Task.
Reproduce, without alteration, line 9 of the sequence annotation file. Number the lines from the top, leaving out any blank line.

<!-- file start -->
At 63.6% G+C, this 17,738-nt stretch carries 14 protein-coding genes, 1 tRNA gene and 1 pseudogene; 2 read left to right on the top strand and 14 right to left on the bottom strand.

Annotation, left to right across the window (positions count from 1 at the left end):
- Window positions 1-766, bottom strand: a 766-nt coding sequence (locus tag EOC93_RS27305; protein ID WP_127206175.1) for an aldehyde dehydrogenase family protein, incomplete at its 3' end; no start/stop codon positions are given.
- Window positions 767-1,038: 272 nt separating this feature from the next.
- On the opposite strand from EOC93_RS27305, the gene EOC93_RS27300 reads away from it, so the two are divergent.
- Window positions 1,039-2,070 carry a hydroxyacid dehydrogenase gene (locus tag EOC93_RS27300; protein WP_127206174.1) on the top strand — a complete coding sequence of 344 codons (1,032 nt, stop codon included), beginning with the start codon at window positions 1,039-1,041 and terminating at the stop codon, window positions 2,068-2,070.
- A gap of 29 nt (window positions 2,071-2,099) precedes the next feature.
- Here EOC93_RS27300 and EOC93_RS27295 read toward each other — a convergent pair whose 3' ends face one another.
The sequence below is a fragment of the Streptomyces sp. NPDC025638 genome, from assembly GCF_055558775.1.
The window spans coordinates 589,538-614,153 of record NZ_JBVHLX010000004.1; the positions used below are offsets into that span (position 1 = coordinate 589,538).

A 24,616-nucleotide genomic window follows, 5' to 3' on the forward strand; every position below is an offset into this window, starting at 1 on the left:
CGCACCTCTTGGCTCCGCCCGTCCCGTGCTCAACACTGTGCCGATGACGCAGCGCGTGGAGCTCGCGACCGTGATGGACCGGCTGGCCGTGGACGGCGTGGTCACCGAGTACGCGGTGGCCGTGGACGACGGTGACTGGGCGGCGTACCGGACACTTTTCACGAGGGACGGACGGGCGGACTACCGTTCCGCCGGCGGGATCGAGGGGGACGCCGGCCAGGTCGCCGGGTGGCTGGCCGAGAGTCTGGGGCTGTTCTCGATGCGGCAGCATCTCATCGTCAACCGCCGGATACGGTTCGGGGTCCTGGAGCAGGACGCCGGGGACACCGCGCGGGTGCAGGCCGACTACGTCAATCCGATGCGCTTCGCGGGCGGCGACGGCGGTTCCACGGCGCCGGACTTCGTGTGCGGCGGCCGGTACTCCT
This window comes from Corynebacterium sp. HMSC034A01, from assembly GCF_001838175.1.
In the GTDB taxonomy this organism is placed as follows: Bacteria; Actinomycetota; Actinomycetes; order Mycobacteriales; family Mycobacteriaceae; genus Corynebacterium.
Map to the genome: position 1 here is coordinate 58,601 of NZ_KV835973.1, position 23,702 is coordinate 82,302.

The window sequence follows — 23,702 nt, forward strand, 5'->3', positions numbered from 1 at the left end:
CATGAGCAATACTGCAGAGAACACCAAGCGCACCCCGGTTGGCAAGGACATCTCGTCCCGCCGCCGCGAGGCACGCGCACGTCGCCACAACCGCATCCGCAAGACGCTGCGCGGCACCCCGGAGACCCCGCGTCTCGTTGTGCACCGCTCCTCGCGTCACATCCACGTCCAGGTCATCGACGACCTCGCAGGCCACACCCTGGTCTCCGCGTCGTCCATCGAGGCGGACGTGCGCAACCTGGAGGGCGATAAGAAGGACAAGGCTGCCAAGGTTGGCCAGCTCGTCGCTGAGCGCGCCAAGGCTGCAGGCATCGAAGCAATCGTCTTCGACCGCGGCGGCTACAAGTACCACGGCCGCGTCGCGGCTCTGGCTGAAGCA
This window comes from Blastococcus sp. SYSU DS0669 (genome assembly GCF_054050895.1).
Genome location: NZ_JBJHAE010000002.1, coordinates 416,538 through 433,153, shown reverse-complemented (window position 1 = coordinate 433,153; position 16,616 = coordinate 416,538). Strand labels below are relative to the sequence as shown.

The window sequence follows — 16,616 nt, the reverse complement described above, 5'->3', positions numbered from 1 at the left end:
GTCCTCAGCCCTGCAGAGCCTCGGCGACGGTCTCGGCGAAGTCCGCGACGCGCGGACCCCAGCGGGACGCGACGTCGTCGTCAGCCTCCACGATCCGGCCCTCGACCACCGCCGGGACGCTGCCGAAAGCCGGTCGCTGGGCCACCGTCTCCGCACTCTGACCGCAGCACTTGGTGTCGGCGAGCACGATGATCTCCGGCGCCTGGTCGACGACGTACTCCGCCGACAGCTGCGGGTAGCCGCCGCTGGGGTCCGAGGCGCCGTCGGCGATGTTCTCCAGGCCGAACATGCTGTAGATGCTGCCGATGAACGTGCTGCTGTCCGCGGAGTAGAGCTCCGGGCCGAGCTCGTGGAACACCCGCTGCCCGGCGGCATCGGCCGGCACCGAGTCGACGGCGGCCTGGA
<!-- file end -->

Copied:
The sequence below is a fragment of the Streptomyces sp. NPDC025638 genome, from assembly GCF_055558775.1.